Several readers have asked why anyone should care whether Reynolds will have the title of governor and whether she will appoint a new lieutenant governor after Branstad leaves the scene. To recap points I explained in more detail here, allowing Reynolds to appoint a new lieutenant governor would put an unelected person (rather than the Iowa Senate president) next in line to perform the governor’s duties, should anything happen to Reynolds before January 2019. In addition, a newly-appointed lieutenant governor could travel the state in an official capacity, handling public events and generating local media coverage. In effect, Reynolds would be able to use state resources to boost the political profile of her chosen running mate for 2018.

I look forward to reading the opinion from Miller, though I still believe the best outcome would be for the seven Iowa Supreme Court justices to provide a definitive interpretation of the relevant provisions in the Iowa Constitution. Nowhere in that document is it written that the lieutenant governor is empowered to a new lieutenant governor when the governor’s office becomes vacant.

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Senator asks attorney general for opinion on future title, powers of Kim Reynolds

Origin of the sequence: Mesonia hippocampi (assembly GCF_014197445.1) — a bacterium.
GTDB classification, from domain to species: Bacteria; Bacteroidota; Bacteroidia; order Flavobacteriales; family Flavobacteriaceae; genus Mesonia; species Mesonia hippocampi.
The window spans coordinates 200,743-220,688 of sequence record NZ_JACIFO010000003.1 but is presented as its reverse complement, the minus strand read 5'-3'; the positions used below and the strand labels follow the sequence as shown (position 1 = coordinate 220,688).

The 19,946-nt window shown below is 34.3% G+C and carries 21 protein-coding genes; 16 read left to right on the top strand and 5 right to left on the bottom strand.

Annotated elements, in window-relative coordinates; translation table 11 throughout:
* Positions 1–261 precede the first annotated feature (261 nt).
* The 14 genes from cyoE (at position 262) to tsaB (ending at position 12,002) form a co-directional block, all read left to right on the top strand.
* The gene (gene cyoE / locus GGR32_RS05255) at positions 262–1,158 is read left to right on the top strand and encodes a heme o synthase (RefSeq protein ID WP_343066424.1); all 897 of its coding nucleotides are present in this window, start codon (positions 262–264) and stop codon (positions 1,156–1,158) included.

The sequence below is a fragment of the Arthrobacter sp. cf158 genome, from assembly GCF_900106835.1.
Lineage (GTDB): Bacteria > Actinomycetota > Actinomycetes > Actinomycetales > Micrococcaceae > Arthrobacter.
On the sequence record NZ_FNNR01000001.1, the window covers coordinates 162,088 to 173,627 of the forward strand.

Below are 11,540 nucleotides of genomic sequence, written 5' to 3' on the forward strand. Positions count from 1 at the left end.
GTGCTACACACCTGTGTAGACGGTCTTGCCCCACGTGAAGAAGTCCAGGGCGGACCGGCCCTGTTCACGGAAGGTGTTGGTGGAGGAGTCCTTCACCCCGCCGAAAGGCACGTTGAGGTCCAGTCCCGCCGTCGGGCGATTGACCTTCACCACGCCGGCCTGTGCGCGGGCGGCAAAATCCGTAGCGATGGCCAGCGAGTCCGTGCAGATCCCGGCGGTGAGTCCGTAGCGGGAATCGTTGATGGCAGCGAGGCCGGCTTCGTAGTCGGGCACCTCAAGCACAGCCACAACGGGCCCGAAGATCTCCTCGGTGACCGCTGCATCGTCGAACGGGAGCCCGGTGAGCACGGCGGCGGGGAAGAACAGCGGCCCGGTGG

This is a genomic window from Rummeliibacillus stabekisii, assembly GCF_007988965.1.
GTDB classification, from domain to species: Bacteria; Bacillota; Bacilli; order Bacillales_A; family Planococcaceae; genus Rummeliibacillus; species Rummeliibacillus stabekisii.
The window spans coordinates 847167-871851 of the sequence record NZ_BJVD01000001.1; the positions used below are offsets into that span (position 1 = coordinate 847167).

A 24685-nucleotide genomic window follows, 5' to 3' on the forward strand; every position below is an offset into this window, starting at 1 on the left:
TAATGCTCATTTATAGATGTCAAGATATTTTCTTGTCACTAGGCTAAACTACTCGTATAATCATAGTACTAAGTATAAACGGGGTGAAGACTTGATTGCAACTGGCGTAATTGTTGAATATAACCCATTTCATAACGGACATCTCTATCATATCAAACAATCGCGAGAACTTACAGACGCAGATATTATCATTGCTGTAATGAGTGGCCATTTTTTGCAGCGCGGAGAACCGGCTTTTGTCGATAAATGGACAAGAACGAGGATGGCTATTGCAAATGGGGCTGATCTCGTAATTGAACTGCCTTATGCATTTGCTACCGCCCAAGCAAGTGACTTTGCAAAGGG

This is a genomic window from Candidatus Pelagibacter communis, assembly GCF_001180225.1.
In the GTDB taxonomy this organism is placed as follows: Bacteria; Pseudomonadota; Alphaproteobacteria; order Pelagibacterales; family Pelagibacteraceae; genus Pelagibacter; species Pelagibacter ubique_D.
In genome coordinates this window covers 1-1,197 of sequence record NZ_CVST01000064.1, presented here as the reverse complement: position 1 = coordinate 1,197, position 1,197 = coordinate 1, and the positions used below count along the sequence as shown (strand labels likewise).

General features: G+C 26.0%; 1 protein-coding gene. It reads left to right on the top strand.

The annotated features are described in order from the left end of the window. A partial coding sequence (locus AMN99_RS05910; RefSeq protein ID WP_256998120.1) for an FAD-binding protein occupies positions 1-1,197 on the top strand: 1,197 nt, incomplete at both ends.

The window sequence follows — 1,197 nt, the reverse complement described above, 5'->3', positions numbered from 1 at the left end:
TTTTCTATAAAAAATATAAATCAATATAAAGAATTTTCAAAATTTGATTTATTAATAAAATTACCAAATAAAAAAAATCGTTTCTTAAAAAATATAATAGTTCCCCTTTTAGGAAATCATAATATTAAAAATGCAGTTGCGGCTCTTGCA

State Senator David Johnson has asked Attorney General Tom Miller to provide an official opinion on whether Lieutenant Governor Kim Reynolds will have the title of governor and the authority to appoint a new lieutenant governor once Governor Terry Branstad resigns, as expected later this year.

Johnson asked Miller to answer nine specific questions regarding language in the Iowa Constitution stating that “the powers and duties of the office” of governor “shall devolve upon the Lieutenant Governor,” and referring to the lieutenant governor “acting as governor” and “performing the duties pertaining to the office of governor.”

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17 Iowa politics predictions for 2017

Two weeks late and humbled by the results from previous efforts to foretell the future, I offer seventeen Iowa politics predictions for the new year.

I struggled to compile this list, in part because it’s harder to come up with things to predict during a non-election year. I didn’t want to stack the deck with obvious statements, such as “the GOP-controlled Iowa House and Senate will shred collective bargaining rights.” The most consequential new laws coming down the pike under unified Republican control of state government are utterly predictable. I needed time to look up some cases pending before the Iowa Supreme Court. Also, I kept changing my mind about whether to go for number 17. (No guts, no glory.)

I want to mention one prediction that isn’t on this list, because I don’t expect it to happen this year or next. I am convinced that if the GOP holds the governor’s office and both chambers of the Iowa legislature in 2018, they will do away with non-partisan redistricting before the 2020 census. I don’t care what anyone says about our system being a model for the country or too well-established for politicians to discard. Everywhere Republicans have had a trifecta during the last decade, they have gerrymandered. Iowa will be no exception. So if Democrats don’t want to be stuck with permanent minority status in the state legislature, we must win the governor’s race next year. You heard it here first.